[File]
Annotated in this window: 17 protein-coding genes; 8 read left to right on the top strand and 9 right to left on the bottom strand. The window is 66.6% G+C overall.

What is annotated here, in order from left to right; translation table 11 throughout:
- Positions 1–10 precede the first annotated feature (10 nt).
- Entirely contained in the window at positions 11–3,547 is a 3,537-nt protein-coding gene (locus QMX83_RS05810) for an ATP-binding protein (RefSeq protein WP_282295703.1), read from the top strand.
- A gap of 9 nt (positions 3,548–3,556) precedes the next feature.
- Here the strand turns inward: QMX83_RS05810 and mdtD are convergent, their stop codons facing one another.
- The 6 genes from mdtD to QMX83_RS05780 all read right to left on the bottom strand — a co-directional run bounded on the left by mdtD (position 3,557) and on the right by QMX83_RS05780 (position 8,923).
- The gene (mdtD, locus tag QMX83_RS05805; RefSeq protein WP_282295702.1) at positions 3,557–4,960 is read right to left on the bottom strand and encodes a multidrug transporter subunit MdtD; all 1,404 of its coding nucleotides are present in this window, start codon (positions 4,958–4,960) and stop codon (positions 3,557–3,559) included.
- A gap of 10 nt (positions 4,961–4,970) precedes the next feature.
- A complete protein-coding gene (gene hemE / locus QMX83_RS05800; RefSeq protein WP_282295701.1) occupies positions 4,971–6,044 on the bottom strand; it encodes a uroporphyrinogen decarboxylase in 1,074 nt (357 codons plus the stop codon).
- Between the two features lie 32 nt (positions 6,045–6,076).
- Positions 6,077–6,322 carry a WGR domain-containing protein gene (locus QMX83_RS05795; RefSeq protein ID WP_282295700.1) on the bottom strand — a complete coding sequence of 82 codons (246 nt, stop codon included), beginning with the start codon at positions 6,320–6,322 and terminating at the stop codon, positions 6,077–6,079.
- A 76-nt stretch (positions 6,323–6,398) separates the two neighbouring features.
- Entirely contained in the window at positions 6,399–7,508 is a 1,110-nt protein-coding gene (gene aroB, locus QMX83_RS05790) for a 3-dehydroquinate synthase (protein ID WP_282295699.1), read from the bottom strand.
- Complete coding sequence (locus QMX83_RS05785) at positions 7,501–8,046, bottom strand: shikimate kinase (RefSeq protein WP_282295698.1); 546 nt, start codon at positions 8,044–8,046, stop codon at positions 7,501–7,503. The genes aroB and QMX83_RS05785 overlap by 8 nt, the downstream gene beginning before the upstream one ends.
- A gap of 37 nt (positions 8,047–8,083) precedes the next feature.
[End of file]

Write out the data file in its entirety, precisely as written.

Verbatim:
Annotated in this window: 17 protein-coding genes; 8 read left to right on the top strand and 9 right to left on the bottom strand. The window is 66.6% G+C overall.

What is annotated here, in order from left to right; translation table 11 throughout:
- Positions 1–10 precede the first annotated feature (10 nt).
- Entirely contained in the window at positions 11–3,547 is a 3,537-nt protein-coding gene (locus QMX83_RS05810) for an ATP-binding protein (RefSeq protein WP_282295703.1), read from the top strand.
- A gap of 9 nt (positions 3,548–3,556) precedes the next feature.
- Here the strand turns inward: QMX83_RS05810 and mdtD are convergent, their stop codons facing one another.
- The 6 genes from mdtD to QMX83_RS05780 all read right to left on the bottom strand — a co-directional run bounded on the left by mdtD (position 3,557) and on the right by QMX83_RS05780 (position 8,923).
- The gene (mdtD, locus tag QMX83_RS05805; RefSeq protein WP_282295702.1) at positions 3,557–4,960 is read right to left on the bottom strand and encodes a multidrug transporter subunit MdtD; all 1,404 of its coding nucleotides are present in this window, start codon (positions 4,958–4,960) and stop codon (positions 3,557–3,559) included.
- A gap of 10 nt (positions 4,961–4,970) precedes the next feature.
- A complete protein-coding gene (gene hemE / locus QMX83_RS05800; RefSeq protein WP_282295701.1) occupies positions 4,971–6,044 on the bottom strand; it encodes a uroporphyrinogen decarboxylase in 1,074 nt (357 codons plus the stop codon).
- Between the two features lie 32 nt (positions 6,045–6,076).
- Positions 6,077–6,322 carry a WGR domain-containing protein gene (locus QMX83_RS05795; RefSeq protein ID WP_282295700.1) on the bottom strand — a complete coding sequence of 82 codons (246 nt, stop codon included), beginning with the start codon at positions 6,320–6,322 and terminating at the stop codon, positions 6,077–6,079.
- A 76-nt stretch (positions 6,323–6,398) separates the two neighbouring features.
- Entirely contained in the window at positions 6,399–7,508 is a 1,110-nt protein-coding gene (gene aroB, locus QMX83_RS05790) for a 3-dehydroquinate synthase (protein ID WP_282295699.1), read from the bottom strand.
- Complete coding sequence (locus QMX83_RS05785) at positions 7,501–8,046, bottom strand: shikimate kinase (RefSeq protein WP_282295698.1); 546 nt, start codon at positions 8,044–8,046, stop codon at positions 7,501–7,503. The genes aroB and QMX83_RS05785 overlap by 8 nt, the downstream gene beginning before the upstream one ends.
- A gap of 37 nt (positions 8,047–8,083) precedes the next feature.